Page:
There are several limitations to this study. The scale of this study was small, with a small sample of children playing a single AVG session using multiple measurement devices attached to their body after watching just a 3-minute narrative cutscene in a research laboratory. Because of the feasibility nature of the study, the sample of 40 in this study was initially powered to detect a large difference; future studies should be powered to detect smaller differences. Measurement device placements and the laboratory setting may have caused participants to shorten their natural AVG play time, which could have reduced our ability to detect differences in energy expenditure and AVG play motivation between the conditions. Other studies have found similar unreliable measurement results by Sensewear Armbands among overweight and obese children [67,68], possibly because children tend to have a higher body temperature than adults and that changes in skin temperature are central to Sensewear Armbands’ energy expenditure calculation. These results suggested that measurement devices should be coordinated to accommodate specific physical activity measurement scenarios and should be able to accurately track physical activity among children. Having heard the story once, the attractiveness of the story may decrease for children who would like to play the game a second time. This may suggest branching narratives or randomized multiple plotlines. In addition, performance-based narrative development may motivate children to repeat AVG game play. Future studies should try measuring participants’ physical activity level in a more natural setting for elongated and multiple repeated study sessions and for increased frequency of each play session.

    Conclusions

    This is the first feasibility study to systematically vary and test the effect of narrative on children’s physical activity during AVG play. Narrative increased physical activity during AVG game play among overweight and obese children as evidenced by more steps per 10-second period and total steps overall. Future research is needed to identify the underlying mechanisms through which this occurs.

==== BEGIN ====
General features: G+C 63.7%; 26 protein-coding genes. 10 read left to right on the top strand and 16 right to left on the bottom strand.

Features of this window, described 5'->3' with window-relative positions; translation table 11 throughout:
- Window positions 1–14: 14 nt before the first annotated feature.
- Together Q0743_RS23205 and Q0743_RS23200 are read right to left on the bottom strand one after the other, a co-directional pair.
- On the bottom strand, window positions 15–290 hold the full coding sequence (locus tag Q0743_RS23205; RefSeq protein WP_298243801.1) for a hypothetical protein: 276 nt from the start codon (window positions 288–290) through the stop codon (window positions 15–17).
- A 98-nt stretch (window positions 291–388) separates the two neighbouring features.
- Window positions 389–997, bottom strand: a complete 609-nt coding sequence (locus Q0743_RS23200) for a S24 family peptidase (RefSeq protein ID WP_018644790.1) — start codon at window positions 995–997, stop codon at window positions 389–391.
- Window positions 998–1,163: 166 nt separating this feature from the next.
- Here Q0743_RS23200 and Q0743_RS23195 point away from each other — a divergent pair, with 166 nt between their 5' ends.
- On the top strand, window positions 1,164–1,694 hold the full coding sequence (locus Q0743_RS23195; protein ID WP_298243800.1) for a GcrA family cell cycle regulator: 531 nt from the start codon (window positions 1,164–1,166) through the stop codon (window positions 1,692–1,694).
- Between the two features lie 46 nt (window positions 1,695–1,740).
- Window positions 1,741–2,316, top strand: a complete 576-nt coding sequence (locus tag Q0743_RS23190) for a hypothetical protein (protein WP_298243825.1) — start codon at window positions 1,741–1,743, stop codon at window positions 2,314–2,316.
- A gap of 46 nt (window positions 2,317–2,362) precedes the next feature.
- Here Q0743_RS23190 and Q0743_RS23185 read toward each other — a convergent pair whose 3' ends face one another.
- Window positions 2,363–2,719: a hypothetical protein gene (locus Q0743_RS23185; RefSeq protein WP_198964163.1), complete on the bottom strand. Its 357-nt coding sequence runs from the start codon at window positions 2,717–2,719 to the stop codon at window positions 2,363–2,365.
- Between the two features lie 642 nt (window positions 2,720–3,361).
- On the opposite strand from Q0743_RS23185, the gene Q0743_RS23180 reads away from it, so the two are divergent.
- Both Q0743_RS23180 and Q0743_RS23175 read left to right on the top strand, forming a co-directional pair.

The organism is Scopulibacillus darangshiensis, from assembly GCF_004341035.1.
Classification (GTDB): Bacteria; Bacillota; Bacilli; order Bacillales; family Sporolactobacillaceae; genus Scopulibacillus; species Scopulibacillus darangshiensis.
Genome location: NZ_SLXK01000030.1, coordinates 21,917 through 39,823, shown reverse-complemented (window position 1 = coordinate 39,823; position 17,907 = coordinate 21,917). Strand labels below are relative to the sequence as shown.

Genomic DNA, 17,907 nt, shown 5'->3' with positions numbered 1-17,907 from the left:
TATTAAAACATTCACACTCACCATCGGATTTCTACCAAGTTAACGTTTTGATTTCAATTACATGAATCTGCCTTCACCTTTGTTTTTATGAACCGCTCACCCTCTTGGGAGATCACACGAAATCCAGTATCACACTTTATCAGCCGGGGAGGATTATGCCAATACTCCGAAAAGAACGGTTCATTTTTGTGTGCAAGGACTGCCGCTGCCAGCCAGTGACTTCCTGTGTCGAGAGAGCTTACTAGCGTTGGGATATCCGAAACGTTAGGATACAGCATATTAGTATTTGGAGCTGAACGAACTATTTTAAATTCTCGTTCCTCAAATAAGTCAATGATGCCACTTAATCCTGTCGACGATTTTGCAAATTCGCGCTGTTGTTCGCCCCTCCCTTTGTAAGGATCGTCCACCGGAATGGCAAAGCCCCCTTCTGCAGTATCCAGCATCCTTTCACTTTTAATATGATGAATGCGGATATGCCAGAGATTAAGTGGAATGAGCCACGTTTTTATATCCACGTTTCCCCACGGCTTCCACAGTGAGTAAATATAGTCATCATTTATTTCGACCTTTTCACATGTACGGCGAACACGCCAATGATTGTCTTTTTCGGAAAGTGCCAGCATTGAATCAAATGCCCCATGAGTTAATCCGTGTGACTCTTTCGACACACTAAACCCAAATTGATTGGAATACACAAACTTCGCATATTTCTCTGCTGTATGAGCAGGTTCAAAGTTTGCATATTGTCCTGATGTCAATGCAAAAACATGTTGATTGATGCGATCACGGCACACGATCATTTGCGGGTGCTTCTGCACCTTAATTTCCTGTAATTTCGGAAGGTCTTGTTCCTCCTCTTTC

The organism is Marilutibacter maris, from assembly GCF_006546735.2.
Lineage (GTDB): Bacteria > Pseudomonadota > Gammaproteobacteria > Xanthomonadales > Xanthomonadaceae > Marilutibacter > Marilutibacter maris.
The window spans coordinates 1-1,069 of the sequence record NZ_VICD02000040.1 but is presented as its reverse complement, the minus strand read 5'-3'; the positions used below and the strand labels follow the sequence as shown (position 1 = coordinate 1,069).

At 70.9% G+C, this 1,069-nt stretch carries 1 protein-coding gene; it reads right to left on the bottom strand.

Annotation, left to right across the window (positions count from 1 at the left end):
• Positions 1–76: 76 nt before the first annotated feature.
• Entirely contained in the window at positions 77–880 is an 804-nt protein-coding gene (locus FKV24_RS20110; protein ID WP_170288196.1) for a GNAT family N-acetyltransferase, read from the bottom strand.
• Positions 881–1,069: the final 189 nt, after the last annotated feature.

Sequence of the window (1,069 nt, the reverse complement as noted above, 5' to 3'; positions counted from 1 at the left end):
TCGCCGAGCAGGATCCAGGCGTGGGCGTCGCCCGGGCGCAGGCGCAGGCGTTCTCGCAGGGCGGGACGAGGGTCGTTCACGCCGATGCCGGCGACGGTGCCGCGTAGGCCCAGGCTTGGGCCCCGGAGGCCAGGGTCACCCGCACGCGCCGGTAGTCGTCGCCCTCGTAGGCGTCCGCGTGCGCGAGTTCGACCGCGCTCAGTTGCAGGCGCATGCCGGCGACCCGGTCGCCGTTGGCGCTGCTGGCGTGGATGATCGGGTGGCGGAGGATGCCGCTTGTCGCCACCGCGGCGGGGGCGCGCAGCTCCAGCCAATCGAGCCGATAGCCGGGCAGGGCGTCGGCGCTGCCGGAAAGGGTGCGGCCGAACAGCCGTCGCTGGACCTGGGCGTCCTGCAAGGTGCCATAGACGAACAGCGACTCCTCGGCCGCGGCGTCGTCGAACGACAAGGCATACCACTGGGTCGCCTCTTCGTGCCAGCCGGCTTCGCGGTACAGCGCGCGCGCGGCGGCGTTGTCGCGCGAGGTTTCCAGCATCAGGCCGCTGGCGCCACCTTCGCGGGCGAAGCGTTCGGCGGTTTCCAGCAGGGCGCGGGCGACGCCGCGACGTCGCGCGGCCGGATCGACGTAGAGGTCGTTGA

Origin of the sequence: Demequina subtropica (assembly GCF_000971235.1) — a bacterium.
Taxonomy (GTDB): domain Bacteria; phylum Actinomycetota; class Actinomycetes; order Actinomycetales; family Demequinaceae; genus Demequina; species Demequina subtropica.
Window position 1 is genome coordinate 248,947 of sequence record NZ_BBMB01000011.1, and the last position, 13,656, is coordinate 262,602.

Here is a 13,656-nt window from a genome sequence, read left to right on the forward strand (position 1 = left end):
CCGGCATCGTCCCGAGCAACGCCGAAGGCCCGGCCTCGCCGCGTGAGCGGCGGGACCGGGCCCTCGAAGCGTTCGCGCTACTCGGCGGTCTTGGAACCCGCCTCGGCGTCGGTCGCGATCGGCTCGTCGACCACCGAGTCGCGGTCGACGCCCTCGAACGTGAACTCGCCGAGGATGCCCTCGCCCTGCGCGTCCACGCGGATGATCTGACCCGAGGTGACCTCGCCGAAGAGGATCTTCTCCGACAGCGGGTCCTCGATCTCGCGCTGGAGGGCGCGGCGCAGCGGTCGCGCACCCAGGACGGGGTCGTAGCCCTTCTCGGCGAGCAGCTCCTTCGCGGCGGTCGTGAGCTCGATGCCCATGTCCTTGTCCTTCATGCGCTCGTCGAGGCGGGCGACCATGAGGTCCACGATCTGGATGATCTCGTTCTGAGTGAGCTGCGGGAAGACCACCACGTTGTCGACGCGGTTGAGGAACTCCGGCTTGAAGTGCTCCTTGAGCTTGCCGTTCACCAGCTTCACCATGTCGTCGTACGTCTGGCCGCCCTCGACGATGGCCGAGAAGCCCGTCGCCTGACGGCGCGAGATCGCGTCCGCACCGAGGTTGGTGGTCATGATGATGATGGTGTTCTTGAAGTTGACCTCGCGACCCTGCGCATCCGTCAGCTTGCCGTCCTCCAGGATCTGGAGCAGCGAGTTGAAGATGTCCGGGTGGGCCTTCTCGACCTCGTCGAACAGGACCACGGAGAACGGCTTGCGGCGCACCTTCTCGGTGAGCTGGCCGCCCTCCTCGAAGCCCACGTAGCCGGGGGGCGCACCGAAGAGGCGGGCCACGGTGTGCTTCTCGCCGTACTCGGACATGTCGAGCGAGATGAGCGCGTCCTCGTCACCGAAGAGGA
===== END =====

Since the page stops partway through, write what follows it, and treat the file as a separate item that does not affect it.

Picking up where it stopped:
Acknowledgments

    Leia Butler, Leopoldo Castillo, Robert Dolezal, Sakina Kazmi, and Kimberlyn Shirrels helped with data collection in the narrative development stage. This project was funded by a grant from the National Cancer Institute (1R21CA158917-01A1), “The Narrative Impact of Active Video Games on Physical Activity,” and federal funds from the US Department of Agriculture’s Agricultural Research Service under Cooperative Agreement No. 58-6250-0-008.

    Conflicts of Interest

    No financial interests were reported from the authors except RB, who is president of Archimage, Inc, the company that created the narrative cutscene for the project.

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    Abbreviations

    AVG: active video game
    BMI: body mass index
    DVD: digital video disc
    MRU: Metabolic Research Unit


    Edited by G Eysenbach; submitted 24.08.16; peer-reviewed by E Lyons, D Castelli, V Fernandes Davies, F Gharghabi, J Meng; comments to author 14.09.16; revised version received 21.09.16; accepted 22.09.16; published 14.10.16

    ©Amy Shirong Lu, Tom Baranowski, S Lee Hong, Richard Buday, Debbe Thompson, Alicia Beltran, Hafza Razak Dadabhoy, Tzu-An Chen. Originally published in the Journal of Medical Internet Research (http://www.jmir.org), 14.10.2016.

    This is an open-access article distributed under the terms of the Creative Commons Attribution License (http://creativecommons.org/licenses/by/2.0/), which permits unrestricted use, distribution, and reproduction in any medium, provided the original work, first published in the Journal of Medical Internet Research, is properly cited. The complete bibliographic information, a link to the original publication on http://www.jmir.org/, as well as this copyright and license information must be included.